What Is the Difference Between Resistive & Inductive Loads?

Hanging lights.
••• Design Pics/Design Pics/Getty Images

When electricity flows through a circuit, there are points on the circuit, called loads, where energy is drawn away. Loads, in essence, are objects that use electricity--such as light bulbs. There are a variety of classification systems, but one way you can divide loads is into resistive, capacative, inductive or a combination of these types.

Power Factor Differentiation

The outlets on your wall channel alternating current, or AC, which means that the flow of the current is reversed periodically. This reversal can be graphed as a wave and both the voltage and the current have a specific wave. The type of load depends on how the wave for the voltage and the wave for the current line up. In resistive loads, such as light bulbs, the voltage and current waves match, or the two are in phase. As you might guess from the name, resistive loads only resist the current and are the simplest type of load. In inductive loads, such as an electric motor, the voltage wave is ahead of the current wave. The difference between the two waves creates a secondary voltage that moves in opposition to the voltage from your energy source, known as inductance. Because of this property, inductive loads tend to experience power surges when they are turned on and off, a phenomenon not seen with resistive loads.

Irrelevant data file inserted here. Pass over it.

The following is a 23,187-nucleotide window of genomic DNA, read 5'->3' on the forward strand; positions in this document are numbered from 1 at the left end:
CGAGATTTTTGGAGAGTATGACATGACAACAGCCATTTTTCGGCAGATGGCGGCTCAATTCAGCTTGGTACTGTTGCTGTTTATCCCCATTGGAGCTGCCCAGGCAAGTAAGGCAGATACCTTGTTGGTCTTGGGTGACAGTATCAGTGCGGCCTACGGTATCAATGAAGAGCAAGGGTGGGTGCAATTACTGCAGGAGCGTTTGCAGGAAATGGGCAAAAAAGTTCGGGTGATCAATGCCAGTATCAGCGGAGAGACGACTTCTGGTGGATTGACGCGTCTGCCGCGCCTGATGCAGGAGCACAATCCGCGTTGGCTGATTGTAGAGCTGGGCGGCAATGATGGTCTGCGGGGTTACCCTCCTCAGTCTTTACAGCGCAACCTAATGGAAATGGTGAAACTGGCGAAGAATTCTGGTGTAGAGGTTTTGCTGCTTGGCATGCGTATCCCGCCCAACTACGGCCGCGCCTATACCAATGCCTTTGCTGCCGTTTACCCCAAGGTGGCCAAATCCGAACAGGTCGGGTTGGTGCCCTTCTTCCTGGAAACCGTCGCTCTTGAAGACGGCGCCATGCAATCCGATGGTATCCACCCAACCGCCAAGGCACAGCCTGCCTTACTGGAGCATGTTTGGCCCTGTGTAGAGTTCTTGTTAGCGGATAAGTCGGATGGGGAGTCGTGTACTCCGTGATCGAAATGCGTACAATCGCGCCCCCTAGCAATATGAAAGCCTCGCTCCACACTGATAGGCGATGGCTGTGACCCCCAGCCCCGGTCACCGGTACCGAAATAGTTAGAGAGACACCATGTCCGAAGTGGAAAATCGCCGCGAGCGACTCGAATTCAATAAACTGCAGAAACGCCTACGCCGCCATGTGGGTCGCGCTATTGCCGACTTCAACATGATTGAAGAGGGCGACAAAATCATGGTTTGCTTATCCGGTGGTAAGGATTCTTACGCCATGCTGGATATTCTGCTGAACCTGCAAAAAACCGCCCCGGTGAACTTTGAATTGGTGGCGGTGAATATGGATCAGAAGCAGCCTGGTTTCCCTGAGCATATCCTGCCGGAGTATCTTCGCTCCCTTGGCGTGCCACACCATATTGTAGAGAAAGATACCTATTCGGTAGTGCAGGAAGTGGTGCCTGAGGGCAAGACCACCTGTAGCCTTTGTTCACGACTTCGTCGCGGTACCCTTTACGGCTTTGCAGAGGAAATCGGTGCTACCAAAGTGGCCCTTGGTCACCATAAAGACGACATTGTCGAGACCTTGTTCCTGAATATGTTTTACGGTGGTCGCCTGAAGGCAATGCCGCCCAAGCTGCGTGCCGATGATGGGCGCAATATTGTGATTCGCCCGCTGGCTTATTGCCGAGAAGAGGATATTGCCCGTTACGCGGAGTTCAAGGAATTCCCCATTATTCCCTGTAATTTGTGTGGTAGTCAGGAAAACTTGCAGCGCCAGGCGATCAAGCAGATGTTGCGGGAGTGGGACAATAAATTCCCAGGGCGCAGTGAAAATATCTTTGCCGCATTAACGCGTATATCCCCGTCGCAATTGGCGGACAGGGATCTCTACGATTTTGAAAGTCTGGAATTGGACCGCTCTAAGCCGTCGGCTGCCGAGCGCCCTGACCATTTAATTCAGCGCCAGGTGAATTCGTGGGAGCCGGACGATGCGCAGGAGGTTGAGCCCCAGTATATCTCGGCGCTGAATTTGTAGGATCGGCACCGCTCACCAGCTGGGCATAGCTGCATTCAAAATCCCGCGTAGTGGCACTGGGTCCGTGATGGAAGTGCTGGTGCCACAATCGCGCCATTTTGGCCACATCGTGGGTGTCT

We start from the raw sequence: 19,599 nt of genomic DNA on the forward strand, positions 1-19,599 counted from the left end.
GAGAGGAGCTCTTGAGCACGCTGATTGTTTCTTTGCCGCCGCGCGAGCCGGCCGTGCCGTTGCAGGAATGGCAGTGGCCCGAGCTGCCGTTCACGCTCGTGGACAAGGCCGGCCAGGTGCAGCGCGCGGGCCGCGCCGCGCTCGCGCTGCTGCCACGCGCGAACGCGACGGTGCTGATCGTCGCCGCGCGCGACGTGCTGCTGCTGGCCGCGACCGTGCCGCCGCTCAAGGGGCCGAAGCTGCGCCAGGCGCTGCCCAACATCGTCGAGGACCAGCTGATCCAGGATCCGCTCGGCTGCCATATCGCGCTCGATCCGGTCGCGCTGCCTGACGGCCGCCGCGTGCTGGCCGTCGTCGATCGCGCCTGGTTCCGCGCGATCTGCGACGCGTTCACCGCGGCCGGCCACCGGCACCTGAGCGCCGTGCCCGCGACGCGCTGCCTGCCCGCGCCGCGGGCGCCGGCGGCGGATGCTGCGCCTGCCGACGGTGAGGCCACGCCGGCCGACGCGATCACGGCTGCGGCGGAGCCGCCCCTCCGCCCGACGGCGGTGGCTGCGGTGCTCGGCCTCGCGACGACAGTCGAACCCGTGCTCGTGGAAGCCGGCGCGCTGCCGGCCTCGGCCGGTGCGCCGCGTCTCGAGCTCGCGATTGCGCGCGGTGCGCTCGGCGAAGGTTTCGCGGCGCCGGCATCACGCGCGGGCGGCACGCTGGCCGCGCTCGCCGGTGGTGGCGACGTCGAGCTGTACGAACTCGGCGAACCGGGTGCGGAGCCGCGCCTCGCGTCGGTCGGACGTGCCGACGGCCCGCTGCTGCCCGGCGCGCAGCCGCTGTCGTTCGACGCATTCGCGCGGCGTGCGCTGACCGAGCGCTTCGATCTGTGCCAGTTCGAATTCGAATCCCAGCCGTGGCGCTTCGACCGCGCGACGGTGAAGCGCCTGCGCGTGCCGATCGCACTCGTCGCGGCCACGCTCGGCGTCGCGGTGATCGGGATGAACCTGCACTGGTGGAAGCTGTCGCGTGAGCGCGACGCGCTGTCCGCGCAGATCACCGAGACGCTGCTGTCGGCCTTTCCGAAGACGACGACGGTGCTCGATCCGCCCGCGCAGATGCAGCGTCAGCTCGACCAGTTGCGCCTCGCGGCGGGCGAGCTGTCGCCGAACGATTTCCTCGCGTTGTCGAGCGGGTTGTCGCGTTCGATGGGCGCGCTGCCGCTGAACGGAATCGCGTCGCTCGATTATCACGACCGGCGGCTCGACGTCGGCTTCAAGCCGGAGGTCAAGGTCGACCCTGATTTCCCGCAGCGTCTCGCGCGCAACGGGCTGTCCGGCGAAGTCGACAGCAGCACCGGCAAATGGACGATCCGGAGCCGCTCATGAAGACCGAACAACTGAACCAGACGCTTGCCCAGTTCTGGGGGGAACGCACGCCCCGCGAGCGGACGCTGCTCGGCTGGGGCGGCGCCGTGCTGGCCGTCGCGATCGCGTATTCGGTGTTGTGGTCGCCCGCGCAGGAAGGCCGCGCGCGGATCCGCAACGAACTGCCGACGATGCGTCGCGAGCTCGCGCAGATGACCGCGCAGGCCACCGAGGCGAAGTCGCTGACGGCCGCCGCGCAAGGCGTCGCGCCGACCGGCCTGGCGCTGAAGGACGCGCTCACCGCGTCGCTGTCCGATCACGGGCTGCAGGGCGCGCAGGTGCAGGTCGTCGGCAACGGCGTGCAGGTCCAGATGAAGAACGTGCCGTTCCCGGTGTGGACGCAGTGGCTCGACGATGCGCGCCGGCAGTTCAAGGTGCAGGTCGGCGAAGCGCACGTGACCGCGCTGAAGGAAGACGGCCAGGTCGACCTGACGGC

Related Articles

Types of Electrical Loads
How to Calculate Motor Inrush Current
How to Convert Hertz to Motor Rpm
How to Calculate Current Amplitude
How to Read Oscilloscopes
How to Figure kW Rating of a 3 Phase Electric Motor
How to Calculate the Short Circuit Rating
How to Convert KVA to KW 3-Phase
How to Use a Magnet to Create Electricity
What Is DC & AC Resistance?
What Is a Step Up Transformer?
AC Vs. DC Solenoids & How They Work
How it Works: Voltage Relay
What Is a Flyback Diode?
How to Convert 240 Single Phase to 480 3 Phase
How to Calculate a KVA Rating
How to Calculate 3-Phase Line-To-Ground Voltage
How to Calculate DC Voltage

Dont Go!

We Have More Great Sciencing Articles!